Private Samuel Hopkins

Fifth Iowa Volunteer Cavalry

Samuel Holt Hopkins was born on May 17, 1841, in Unadilla, Michigan. Hopkins came from a proud family in which his forebears had distinguished themselves in their military service to their nation. His father, Samuel Lucas Hopkins had lost a leg during the Mexican War. His maternal grandfather, Seth Holt (1776-1813) was killed during the War of 1812 at Schlosser (now Niagara Falls) New York. Seth’s father, Silas Holt (1752-1815), had actually been one of the Minutemen who served at Lexington and Concord. As if that were not enough, the father of Hopkins' maternal grandmother, Edward Cheney (1751-1813), was also a Minuteman, noted for his presence at the same engagements.

On his father's side, Samuel's ancestors also helped in defending the nation during its infancy. His great-grandfather, Nehemiah Hopkins, Sr (1730-c1814), served as a private in the Vermont Militia during the Revolutionary War. His son (Samuel's grandfather) Nehemiah Hopkins, Jr (c1766-c1844) was too young for the War of Independence, but did see combat in Shays' Rebellion in 1786, during which he lost an arm. (Shays' Rebellion was an insurrection by farmers which was countered by significantly larger army and militia forces.)

It is no surprise that, coming from such patriotic roots, Samuel Holt Hopkins answered his nation’s call during the War Between the States. He enlisted on September 21, 1861, and served for a year and a half before the results of his wounds forced his discharge for disability on February 16, 1863. Although later paroled, Hopkins was one of the men captured by the Confederates during the battle at Cumberland Iron Works, Tennessee on August 26, 1862.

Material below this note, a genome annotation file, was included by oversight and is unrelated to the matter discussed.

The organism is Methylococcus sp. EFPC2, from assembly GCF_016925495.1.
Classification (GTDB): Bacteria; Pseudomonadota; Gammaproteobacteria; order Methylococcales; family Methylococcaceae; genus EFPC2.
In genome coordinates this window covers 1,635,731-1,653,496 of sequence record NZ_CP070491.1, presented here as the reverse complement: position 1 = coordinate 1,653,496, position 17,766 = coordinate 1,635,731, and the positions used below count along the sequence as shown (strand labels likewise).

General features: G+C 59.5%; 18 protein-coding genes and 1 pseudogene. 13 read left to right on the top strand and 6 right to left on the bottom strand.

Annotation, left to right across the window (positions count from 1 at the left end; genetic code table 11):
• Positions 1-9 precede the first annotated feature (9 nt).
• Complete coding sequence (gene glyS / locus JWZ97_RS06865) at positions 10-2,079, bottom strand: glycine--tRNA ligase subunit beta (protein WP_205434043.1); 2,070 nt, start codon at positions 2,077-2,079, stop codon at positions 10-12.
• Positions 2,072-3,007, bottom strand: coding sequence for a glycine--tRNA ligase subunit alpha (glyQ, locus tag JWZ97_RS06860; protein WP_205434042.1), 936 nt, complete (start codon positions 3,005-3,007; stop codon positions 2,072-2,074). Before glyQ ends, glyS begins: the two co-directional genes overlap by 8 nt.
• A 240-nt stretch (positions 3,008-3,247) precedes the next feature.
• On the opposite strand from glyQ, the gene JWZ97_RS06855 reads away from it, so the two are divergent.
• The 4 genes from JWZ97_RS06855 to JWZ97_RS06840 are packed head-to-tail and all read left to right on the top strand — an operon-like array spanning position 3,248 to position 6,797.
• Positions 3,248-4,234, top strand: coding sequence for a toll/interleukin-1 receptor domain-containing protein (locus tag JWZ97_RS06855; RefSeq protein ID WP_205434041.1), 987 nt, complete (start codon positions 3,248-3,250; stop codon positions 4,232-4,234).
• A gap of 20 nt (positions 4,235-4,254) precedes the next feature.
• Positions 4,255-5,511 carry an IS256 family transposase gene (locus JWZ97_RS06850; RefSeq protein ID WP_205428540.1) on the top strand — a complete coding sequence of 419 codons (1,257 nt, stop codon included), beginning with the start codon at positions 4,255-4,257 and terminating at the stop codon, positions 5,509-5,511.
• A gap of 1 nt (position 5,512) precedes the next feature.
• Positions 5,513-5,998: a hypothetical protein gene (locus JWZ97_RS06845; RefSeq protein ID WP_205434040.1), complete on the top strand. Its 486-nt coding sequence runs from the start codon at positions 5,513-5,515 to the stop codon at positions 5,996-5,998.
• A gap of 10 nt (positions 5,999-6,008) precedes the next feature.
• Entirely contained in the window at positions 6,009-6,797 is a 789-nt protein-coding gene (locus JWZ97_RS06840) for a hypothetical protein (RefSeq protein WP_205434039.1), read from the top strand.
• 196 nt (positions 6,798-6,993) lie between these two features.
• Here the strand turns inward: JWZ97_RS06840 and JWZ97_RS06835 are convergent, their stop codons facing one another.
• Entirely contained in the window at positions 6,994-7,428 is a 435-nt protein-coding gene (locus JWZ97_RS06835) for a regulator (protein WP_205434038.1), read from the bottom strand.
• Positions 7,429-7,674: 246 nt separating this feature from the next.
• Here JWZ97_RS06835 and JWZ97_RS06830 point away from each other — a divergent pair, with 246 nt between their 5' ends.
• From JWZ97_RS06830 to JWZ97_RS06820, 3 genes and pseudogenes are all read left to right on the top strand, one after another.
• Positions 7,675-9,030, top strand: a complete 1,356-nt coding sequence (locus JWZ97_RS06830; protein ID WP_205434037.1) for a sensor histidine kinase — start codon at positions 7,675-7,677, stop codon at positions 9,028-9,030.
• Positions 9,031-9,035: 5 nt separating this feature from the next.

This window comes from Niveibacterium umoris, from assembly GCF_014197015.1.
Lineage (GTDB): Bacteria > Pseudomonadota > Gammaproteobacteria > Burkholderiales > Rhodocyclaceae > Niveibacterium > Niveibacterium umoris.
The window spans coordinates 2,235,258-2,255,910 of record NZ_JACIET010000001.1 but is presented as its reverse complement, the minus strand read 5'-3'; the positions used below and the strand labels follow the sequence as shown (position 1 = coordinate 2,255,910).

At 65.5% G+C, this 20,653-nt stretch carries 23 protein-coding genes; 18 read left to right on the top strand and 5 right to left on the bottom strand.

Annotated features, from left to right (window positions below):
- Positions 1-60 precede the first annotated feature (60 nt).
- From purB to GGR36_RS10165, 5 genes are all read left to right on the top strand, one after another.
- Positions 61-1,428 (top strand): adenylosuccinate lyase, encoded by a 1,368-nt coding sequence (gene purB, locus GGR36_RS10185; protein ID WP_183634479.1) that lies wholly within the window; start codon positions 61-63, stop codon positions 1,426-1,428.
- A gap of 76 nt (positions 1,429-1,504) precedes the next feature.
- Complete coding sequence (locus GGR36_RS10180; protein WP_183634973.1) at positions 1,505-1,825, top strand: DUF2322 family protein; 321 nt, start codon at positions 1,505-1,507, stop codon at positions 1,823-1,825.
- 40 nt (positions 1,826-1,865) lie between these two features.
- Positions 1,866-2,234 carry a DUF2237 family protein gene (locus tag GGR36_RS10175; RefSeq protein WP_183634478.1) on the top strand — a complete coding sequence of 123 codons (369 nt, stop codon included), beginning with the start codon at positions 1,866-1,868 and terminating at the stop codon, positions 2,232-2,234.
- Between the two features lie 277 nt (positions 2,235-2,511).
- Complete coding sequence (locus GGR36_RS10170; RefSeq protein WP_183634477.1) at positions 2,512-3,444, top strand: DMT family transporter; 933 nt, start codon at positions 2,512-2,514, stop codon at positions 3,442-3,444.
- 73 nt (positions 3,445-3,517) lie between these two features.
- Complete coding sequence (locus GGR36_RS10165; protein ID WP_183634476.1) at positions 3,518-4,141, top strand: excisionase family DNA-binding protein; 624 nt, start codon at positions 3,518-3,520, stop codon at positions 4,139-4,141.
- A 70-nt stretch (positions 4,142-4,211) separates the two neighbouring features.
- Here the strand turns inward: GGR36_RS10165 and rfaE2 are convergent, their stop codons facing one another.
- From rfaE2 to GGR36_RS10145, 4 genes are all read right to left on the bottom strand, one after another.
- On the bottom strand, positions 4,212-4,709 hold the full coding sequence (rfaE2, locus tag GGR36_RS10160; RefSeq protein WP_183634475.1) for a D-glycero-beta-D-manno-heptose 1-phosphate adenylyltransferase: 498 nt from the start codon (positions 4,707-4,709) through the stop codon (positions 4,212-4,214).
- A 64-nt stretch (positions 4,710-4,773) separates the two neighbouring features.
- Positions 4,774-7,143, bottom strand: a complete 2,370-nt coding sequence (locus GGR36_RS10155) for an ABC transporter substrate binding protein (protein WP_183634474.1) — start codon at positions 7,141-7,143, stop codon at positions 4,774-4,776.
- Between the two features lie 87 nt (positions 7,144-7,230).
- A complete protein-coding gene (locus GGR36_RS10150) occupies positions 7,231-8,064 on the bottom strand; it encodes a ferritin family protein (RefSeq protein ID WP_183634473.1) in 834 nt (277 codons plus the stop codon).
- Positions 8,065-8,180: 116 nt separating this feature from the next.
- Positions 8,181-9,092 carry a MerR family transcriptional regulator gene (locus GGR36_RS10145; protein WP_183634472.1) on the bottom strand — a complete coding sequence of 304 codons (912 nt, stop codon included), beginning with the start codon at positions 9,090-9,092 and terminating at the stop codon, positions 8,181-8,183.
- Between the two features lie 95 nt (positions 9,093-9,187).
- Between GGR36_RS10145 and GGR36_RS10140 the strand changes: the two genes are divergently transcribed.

Following the war, Hopkins recovered sufficiently to become a successful merchant. He also served as the Postmaster of Macedonia, Iowa. On December 7, 1865, he married Emma Fay. They had four daughters and one son. Eventually they relocated to Wenatchee, Washington, where he died on February 21, 1929. Sadly, his beloved wife had passed away five months earlier.

For this insightful background, we are indebted to Diana Gale Matthiesen, great-great-granddaughter of Samuel’s sister Martha.

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